Introduction: A previous nationwide study (2006-2011) showed increasing utilization of emergency department (ED) by neurogenic bladder (NB) patients. The purpose of our current study was to provide a contemporary update for NB patients presenting to the ED, specifically focusing on the charges associated with these ED visits and utilization of imaging modalities.
Methods: National Emergency Department Sample (NEDS) 2012-2017 was used to identify NB patients presenting to the ED using International Classification of Disease (ICD) 9 (2012-2014) or 10 codes (2016-2017). Temporal trend in median ED charges per encounter, total ED charges (adjusted to 2014 USD) and utilization of imaging (computed tomography [CT] and ultrasonography of abdomen/pelvis [USG]) were analyzed using estimated annual percentage change (EAPC) methodology.
Results: Overall, 711,076 NB patients (median age 63) presented to the ED between 2012-2017 (excluding 2015). The most common underlying neurological condition was spinal cord injury and disease (51.2%), 21.4% had Charlson comorbidity index >=3, 85% had urinary tract infection (UTI) on presentation and 21.6% had associated sepsis or renal failure. About 65% had Medicare insurance, and ~50% presented to urban, teaching hospitals located primarily in South (~40%).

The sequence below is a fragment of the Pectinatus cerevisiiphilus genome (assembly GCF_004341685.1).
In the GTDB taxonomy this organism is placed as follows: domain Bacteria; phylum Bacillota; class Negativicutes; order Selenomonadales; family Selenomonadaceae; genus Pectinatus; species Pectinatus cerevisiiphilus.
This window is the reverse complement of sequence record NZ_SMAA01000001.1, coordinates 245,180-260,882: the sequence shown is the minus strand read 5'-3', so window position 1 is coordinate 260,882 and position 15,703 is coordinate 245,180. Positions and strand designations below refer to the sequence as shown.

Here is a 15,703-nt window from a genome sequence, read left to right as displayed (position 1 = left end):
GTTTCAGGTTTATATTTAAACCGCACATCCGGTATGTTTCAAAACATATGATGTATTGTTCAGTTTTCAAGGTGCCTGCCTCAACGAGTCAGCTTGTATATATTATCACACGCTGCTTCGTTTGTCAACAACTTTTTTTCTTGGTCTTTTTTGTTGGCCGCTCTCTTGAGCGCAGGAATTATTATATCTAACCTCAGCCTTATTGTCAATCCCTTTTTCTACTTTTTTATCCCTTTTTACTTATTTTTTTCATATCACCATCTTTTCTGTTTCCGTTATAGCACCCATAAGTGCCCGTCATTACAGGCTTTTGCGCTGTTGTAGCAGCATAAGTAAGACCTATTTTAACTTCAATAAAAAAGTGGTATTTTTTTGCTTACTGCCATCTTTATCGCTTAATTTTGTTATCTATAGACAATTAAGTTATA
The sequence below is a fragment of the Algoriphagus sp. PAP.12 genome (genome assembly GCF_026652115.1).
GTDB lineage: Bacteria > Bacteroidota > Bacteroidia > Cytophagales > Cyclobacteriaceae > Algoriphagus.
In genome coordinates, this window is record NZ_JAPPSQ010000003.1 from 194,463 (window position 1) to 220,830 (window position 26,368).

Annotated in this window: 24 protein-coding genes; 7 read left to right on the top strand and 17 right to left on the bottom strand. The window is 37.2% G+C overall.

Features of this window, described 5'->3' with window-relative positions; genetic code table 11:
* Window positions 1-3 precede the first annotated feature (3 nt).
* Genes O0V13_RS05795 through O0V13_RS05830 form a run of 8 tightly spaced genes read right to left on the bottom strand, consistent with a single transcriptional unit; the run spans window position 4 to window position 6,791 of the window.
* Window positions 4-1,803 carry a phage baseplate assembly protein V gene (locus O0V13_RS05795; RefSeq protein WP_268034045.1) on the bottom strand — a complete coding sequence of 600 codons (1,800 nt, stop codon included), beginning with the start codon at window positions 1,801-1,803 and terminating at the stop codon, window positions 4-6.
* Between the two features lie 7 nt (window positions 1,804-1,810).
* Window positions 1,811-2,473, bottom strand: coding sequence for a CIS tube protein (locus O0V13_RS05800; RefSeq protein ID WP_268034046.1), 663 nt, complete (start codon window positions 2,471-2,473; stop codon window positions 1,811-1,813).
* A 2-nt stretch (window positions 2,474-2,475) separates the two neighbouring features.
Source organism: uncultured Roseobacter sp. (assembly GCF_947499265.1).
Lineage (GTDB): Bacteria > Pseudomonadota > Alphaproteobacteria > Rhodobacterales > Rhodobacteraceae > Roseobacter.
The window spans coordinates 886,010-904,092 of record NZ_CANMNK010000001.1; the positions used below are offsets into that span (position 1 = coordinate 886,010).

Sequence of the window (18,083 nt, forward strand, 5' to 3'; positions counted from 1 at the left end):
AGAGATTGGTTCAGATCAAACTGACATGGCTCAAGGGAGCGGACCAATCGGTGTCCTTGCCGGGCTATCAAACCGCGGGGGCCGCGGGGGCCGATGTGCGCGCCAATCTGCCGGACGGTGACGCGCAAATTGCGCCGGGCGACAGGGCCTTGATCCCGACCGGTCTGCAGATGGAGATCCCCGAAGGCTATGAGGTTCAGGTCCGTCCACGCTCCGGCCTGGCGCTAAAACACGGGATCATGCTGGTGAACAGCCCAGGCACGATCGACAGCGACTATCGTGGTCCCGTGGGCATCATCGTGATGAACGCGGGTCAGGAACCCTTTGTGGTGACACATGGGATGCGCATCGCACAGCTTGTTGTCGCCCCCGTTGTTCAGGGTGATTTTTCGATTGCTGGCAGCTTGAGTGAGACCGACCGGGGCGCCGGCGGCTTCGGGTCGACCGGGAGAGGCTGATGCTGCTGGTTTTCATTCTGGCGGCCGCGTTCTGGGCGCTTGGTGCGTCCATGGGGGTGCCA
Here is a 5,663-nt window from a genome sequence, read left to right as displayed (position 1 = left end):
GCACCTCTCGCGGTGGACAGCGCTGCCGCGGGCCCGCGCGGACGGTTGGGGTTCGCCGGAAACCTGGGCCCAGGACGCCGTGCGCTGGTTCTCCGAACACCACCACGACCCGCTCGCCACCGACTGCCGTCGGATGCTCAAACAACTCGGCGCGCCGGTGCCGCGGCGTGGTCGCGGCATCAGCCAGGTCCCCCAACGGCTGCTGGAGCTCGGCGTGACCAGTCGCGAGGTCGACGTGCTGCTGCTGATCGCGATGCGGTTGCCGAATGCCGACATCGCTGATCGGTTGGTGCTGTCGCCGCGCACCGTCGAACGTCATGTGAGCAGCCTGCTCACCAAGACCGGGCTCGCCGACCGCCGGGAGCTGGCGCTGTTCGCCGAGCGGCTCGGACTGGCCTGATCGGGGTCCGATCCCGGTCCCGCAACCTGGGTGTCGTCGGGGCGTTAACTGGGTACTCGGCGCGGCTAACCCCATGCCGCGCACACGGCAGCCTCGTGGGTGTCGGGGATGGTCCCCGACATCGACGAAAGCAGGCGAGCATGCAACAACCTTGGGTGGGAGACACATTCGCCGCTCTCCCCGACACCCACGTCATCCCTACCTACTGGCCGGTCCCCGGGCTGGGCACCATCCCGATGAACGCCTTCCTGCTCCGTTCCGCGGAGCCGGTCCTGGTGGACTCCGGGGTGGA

Regardless of the underlying neurological condition, median ED charges for NB patients increased annually (EAPC) by 8.3% (95% CI 7.4-9.2%, p<0.01, Figure 1a), along with concomitant increase in total ED charges (EAPC 8.9%, p<0.01), rising from USD 341 million in 2012 to 524 million in 2017 (Figure 1b). The proportion of NB patients undergoing CT scan doubled from ~7% to 15% (EAPC 16.3%, p<0.01), with a small proportion of patients undergoing USG (Figure 1c)
Conclusions: In this contemporary update of ED utilization by NB patients, both median and total ED charges continue to rise significantly each year (~8-9%), with the latter totaling an exorbitant USD 524 million in 2017. In conjunction, utilization of abdomino-pelvic CT scans doubled over the study period (from 7% in 2012 to 15% in 2017), compared to ~4% in NEDS 2011. Our results highlight the continued rise in health care costs and utilization of ED services by NB patients, and need for future studies to identify gaps in healthcare delivery.